Friday, February 06, 2015

Poem for Friday and National Fossil Hall

You Played And Sang A Snatch Of Song
By William Ernest Henley

You played and sang a snatch of song,
A song that all-too well we knew;
But whither had flown the ancient wrong;
And was it really I and you?
O, since the end of life's to live
And pay in pence the common debt,
What should it cost us to forgive
Whose daily task is to forget?

You babbled in the well-known voice -
Not new, not new the words you said.
You touched me off that famous poise,
That old effect, of neck and head.
Dear, was it really you and I?
In truth the riddle's ill to read,
So many are the deaths we die
Before we can be dead indeed.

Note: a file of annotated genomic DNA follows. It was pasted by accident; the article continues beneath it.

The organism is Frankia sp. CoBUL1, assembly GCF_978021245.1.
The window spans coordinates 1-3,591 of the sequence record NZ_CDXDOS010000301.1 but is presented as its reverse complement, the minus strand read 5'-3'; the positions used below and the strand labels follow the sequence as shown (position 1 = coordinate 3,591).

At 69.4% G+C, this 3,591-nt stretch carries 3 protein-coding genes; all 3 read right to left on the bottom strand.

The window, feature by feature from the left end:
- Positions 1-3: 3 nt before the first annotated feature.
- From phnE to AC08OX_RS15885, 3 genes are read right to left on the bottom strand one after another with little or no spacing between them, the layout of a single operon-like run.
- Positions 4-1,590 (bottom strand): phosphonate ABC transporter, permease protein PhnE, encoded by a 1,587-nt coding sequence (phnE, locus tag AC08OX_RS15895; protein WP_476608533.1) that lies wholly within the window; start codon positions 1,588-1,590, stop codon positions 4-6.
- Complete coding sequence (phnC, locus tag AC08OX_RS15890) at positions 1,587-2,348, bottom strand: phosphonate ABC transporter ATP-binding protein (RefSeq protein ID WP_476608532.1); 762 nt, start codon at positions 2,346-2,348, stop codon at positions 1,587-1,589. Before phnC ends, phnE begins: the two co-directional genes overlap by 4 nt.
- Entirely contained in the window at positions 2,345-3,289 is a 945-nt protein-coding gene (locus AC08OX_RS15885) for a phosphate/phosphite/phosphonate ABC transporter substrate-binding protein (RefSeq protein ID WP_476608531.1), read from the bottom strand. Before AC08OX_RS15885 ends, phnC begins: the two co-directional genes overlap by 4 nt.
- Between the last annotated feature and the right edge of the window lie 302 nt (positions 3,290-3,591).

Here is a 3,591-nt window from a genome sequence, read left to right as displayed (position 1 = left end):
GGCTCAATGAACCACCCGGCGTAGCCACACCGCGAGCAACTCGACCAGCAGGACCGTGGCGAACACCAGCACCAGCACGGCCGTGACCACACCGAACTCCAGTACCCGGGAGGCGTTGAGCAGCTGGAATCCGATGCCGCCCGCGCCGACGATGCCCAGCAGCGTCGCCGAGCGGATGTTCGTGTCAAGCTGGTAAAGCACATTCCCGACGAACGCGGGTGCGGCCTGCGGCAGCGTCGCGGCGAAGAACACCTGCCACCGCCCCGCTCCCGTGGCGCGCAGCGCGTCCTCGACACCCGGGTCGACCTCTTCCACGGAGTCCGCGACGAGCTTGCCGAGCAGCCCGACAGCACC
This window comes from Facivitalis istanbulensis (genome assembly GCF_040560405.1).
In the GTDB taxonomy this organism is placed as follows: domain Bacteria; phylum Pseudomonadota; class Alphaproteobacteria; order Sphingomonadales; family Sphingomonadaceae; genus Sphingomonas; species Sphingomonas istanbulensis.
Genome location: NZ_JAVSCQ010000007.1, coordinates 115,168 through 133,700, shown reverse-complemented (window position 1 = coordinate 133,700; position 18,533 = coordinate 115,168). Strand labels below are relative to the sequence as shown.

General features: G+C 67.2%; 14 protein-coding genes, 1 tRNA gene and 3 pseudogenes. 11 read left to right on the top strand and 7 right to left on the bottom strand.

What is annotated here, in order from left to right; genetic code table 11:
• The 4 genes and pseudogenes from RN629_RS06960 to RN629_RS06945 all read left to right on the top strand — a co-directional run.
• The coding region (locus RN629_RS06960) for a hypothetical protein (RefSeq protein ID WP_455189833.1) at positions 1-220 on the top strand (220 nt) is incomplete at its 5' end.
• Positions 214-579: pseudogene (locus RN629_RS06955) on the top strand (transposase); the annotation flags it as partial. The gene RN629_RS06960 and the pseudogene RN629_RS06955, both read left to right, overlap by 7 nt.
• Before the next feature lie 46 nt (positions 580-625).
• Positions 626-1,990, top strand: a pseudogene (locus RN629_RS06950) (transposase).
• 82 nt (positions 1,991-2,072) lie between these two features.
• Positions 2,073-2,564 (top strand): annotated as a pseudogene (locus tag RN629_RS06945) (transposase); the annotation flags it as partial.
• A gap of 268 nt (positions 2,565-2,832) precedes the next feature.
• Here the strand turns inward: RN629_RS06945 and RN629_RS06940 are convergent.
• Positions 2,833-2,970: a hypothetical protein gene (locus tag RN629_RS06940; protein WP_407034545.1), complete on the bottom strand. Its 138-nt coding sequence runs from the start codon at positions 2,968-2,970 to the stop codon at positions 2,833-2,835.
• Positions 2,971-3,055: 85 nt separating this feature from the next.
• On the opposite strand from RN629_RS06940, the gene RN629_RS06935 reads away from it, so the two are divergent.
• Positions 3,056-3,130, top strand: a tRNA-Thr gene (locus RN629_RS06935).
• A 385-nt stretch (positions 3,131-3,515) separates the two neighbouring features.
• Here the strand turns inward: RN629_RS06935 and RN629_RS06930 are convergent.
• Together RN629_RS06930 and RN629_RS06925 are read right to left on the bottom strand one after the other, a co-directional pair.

I don't have much to report besides cold, work, laundry, cats, and one chilly bunny munching the neighbor's grass after sunset when we took a quick walk. I need someone to explain to me how Brian Williams became so popular that rather than calling him a liar, the media is analyzing this "fog of memory" phenomenon. Also I need to watch that Android commercial with the animals and the Disney Robin Hood song a few dozen more times.

Evening TV included one of my very favorite DS9 episodes so I can review it (so much love for Winn/Dukat), the Nashville we missed while The Americans was on (which in some small way makes up for the cancellation of Dallas, it's just as soapy), and Elementary (for a few minutes I was hopeful there would not be a dead person). Some photos from the now-closed Smithsonian National Museum of Natural History's National Fossil Hall:

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